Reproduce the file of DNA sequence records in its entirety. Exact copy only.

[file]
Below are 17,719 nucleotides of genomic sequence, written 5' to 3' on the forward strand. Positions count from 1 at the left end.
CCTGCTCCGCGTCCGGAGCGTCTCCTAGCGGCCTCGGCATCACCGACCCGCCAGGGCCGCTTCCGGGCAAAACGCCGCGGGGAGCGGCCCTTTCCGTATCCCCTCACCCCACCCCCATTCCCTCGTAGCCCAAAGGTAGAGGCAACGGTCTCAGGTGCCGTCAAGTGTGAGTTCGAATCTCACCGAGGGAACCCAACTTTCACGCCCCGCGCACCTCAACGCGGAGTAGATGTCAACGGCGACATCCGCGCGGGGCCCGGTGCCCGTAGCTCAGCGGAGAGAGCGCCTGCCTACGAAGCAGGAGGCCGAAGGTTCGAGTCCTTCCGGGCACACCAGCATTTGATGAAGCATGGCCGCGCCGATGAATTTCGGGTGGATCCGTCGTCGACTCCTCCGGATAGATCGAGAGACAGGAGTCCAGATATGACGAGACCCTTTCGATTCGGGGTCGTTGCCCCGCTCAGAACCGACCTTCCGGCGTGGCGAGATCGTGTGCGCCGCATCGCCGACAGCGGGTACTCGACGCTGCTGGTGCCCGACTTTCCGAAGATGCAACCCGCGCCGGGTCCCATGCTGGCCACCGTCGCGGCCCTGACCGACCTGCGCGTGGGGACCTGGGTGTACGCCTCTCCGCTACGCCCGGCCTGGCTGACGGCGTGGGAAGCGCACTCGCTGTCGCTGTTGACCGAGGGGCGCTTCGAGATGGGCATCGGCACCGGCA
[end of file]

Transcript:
Below are 17,719 nucleotides of genomic sequence, written 5' to 3' on the forward strand. Positions count from 1 at the left end.
CCTGCTCCGCGTCCGGAGCGTCTCCTAGCGGCCTCGGCATCACCGACCCGCCAGGGCCGCTTCCGGGCAAAACGCCGCGGGGAGCGGCCCTTTCCGTATCCCCTCACCCCACCCCCATTCCCTCGTAGCCCAAAGGTAGAGGCAACGGTCTCAGGTGCCGTCAAGTGTGAGTTCGAATCTCACCGAGGGAACCCAACTTTCACGCCCCGCGCACCTCAACGCGGAGTAGATGTCAACGGCGACATCCGCGCGGGGCCCGGTGCCCGTAGCTCAGCGGAGAGAGCGCCTGCCTACGAAGCAGGAGGCCGAAGGTTCGAGTCCTTCCGGGCACACCAGCATTTGATGAAGCATGGCCGCGCCGATGAATTTCGGGTGGATCCGTCGTCGACTCCTCCGGATAGATCGAGAGACAGGAGTCCAGATATGACGAGACCCTTTCGATTCGGGGTCGTTGCCCCGCTCAGAACCGACCTTCCGGCGTGGCGAGATCGTGTGCGCCGCATCGCCGACAGCGGGTACTCGACGCTGCTGGTGCCCGACTTTCCGAAGATGCAACCCGCGCCGGGTCCCATGCTGGCCACCGTCGCGGCCCTGACCGACCTGCGCGTGGGGACCTGGGTGTACGCCTCTCCGCTACGCCCGGCCTGGCTGACGGCGTGGGAAGCGCACTCGCTGTCGCTGTTGACCGAGGGGCGCTTCGAGATGGGCATCGGCACCGGCA